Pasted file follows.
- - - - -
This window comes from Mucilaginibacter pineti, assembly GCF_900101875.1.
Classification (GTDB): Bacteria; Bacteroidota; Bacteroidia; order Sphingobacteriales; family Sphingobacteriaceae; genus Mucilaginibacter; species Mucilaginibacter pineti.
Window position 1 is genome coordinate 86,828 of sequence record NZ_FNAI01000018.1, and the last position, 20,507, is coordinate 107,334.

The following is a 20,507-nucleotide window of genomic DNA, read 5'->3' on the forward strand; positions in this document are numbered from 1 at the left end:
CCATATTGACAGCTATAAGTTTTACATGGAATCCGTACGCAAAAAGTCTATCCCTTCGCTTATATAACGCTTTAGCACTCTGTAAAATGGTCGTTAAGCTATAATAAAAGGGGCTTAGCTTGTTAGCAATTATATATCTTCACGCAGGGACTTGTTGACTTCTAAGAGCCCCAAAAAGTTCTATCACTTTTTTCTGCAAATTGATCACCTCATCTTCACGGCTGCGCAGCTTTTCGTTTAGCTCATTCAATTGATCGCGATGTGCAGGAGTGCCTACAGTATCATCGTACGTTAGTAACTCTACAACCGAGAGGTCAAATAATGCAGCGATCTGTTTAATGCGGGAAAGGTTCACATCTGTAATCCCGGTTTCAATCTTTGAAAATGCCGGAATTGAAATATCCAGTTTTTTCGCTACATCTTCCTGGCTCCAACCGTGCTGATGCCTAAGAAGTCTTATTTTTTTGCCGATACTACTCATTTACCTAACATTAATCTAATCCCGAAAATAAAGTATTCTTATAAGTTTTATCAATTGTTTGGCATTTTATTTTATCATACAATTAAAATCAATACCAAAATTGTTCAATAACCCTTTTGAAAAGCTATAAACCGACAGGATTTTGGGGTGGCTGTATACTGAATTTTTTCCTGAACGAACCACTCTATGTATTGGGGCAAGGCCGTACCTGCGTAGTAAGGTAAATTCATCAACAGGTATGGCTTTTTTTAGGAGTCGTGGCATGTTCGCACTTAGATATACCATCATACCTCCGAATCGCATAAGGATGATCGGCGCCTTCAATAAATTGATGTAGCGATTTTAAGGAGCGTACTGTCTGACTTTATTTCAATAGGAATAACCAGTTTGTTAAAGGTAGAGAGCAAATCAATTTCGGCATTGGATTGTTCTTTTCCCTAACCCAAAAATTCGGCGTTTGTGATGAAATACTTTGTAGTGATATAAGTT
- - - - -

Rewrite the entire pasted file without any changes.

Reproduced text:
This window comes from Mucilaginibacter pineti, assembly GCF_900101875.1.
Classification (GTDB): Bacteria; Bacteroidota; Bacteroidia; order Sphingobacteriales; family Sphingobacteriaceae; genus Mucilaginibacter; species Mucilaginibacter pineti.
Window position 1 is genome coordinate 86,828 of sequence record NZ_FNAI01000018.1, and the last position, 20,507, is coordinate 107,334.

The following is a 20,507-nucleotide window of genomic DNA, read 5'->3' on the forward strand; positions in this document are numbered from 1 at the left end:
CCATATTGACAGCTATAAGTTTTACATGGAATCCGTACGCAAAAAGTCTATCCCTTCGCTTATATAACGCTTTAGCACTCTGTAAAATGGTCGTTAAGCTATAATAAAAGGGGCTTAGCTTGTTAGCAATTATATATCTTCACGCAGGGACTTGTTGACTTCTAAGAGCCCCAAAAAGTTCTATCACTTTTTTCTGCAAATTGATCACCTCATCTTCACGGCTGCGCAGCTTTTCGTTTAGCTCATTCAATTGATCGCGATGTGCAGGAGTGCCTACAGTATCATCGTACGTTAGTAACTCTACAACCGAGAGGTCAAATAATGCAGCGATCTGTTTAATGCGGGAAAGGTTCACATCTGTAATCCCGGTTTCAATCTTTGAAAATGCCGGAATTGAAATATCCAGTTTTTTCGCTACATCTTCCTGGCTCCAACCGTGCTGATGCCTAAGAAGTCTTATTTTTTTGCCGATACTACTCATTTACCTAACATTAATCTAATCCCGAAAATAAAGTATTCTTATAAGTTTTATCAATTGTTTGGCATTTTATTTTATCATACAATTAAAATCAATACCAAAATTGTTCAATAACCCTTTTGAAAAGCTATAAACCGACAGGATTTTGGGGTGGCTGTATACTGAATTTTTTCCTGAACGAACCACTCTATGTATTGGGGCAAGGCCGTACCTGCGTAGTAAGGTAAATTCATCAACAGGTATGGCTTTTTTTAGGAGTCGTGGCATGTTCGCACTTAGATATACCATCATACCTCCGAATCGCATAAGGATGATCGGCGCCTTCAATAAATTGATGTAGCGATTTTAAGGAGCGTACTGTCTGACTTTATTTCAATAGGAATAACCAGTTTGTTAAAGGTAGAGAGCAAATCAATTTCGGCATTGGATTGTTCTTTTCCCTAACCCAAAAATTCGGCGTTTGTGATGAAATACTTTGTAGTGATATAAGTT